U.S. Holocaust issues envoy urges East European nations to return stolen Jewish property


(JTA) — The United States’ special envoy for Holocaust issues urged East European nations to honor their largely-unimplemented promise from 2009 to offer restitution for property stolen from Jews.

Thomas K. Yazdgerdi appealed to these countries “to provide justice for survivors and their families for the expropriation of their property” during a high-level conference in Brussels Wednesday on restitution, where special attention was devoted to the 2009 Terezin Deceleration. In that statement, many European countries for the first time vowed to resolve Holocaust-related property claims. Many of them, however, have not followed through.

“We will continue to encourage countries to restitute illegally-confiscated communal and private property to rightful owners,” Yazdgerdi said. “We fully support our European partners in their work towards achieving the principles set out in the Terezin Declaration.”

Among the cosignatories of the landmark declaration from 2009 was Poland, which has resisted calls to follow the example of other European countries and pass legislation offering restitution for billions of dollars’ worth of privately owned property which used to belong to Jews murdered in the Holocaust.

Romania, another co-signatory which does have laws passed in the previous decades that ensure restitution of privately-owned and communal property, has systematically delayed their implementation, according to the World Jewish Restitution Organization, which co-organized the conference at the European Parliament in Brussels together with officials from the parliament.

“Too many survivors are living in poverty, without adequate welfare support, while some states and individuals continue to benefit from properties wrongfully seized from Jewish people during the Holocaust,” Gideon Taylor, the organization’s chair of operations, said during the conference.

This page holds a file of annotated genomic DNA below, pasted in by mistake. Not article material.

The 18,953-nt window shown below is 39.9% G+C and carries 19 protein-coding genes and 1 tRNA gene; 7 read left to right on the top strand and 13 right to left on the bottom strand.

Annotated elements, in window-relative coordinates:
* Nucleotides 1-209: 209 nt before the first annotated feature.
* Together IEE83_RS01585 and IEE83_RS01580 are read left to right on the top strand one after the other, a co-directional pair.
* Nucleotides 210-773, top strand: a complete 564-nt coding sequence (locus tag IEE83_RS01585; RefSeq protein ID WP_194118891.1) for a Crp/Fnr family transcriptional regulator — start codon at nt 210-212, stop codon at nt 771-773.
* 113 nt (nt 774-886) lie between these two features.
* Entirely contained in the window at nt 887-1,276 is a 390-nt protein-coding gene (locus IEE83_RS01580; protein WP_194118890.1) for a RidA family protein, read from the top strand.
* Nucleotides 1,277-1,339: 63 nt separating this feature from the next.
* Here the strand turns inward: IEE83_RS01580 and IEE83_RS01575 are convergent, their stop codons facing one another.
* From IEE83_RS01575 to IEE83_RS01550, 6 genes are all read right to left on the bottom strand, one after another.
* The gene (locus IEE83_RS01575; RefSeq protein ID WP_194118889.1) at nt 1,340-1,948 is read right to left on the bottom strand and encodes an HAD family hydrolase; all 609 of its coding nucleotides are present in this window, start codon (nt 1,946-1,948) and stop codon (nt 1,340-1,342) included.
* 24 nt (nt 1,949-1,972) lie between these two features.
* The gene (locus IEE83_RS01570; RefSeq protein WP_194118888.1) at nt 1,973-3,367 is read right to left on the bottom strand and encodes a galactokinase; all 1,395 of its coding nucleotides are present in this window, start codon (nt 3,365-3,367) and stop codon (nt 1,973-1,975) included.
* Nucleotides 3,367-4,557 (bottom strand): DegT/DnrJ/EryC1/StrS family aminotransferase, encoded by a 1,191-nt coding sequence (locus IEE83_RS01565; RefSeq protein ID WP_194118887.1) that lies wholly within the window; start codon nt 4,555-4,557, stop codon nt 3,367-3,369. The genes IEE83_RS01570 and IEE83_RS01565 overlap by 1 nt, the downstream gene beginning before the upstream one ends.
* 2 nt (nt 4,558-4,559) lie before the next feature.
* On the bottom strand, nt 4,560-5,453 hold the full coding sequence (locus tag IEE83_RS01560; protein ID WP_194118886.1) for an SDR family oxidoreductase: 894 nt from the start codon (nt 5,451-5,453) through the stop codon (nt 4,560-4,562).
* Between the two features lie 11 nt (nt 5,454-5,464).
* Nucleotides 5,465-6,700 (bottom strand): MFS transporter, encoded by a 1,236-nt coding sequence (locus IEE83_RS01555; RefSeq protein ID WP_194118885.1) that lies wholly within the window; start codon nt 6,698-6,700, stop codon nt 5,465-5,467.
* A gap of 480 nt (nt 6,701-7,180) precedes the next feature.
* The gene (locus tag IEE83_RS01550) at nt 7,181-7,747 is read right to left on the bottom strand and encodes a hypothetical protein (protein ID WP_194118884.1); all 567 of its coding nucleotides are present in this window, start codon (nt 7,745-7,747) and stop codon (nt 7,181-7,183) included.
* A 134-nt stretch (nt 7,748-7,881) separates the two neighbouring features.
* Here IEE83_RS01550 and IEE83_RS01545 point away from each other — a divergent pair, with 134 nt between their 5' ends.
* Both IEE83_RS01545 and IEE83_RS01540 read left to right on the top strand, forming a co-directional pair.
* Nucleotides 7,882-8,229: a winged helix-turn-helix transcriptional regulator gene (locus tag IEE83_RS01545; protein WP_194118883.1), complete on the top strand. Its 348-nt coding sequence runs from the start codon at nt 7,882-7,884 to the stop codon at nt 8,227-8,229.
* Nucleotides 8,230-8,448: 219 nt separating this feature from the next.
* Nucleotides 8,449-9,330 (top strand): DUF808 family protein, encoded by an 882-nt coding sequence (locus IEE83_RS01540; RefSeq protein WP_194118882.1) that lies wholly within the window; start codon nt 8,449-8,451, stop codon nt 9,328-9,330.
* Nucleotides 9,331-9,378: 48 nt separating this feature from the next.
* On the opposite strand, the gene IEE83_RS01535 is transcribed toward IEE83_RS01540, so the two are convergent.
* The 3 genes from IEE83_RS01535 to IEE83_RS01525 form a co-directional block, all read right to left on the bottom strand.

Speakers at the conference included the European Parliament lawmaker Gunnar Hökmark of Sweden and three of his colleagues who head the European Alliance for Holocaust Survivors. Former Israeli Deputy Prime Minister Natan Sharansky, who heads the Jewish Agency, also attended the event along with Bosnian Foreign Minister Igor Crnadak.

Also speaking at the event were Holocaust survivors, including the Polish-born  British Holocaust survivor and former champion weightlifter Ben Helfgott.

“Economic discrimination and the seizure of Jewish property were integral parts of the Holocaust; humiliating us, stripping us of our worth, rendering us worthless. A quantifiable total of 12 billion British pounds ($15.5 million) was taken from German Jews alone, not including the less tangible thefts of Jewish communal property,” he said.

Whereas “in Western and Central Europe, the process to return stolen Jewish property or offer compensation began in the 1950s and has been growing ever since,” Helfgott said, “in most Eastern European countries, the majority of stolen Jewish property has not been returned.”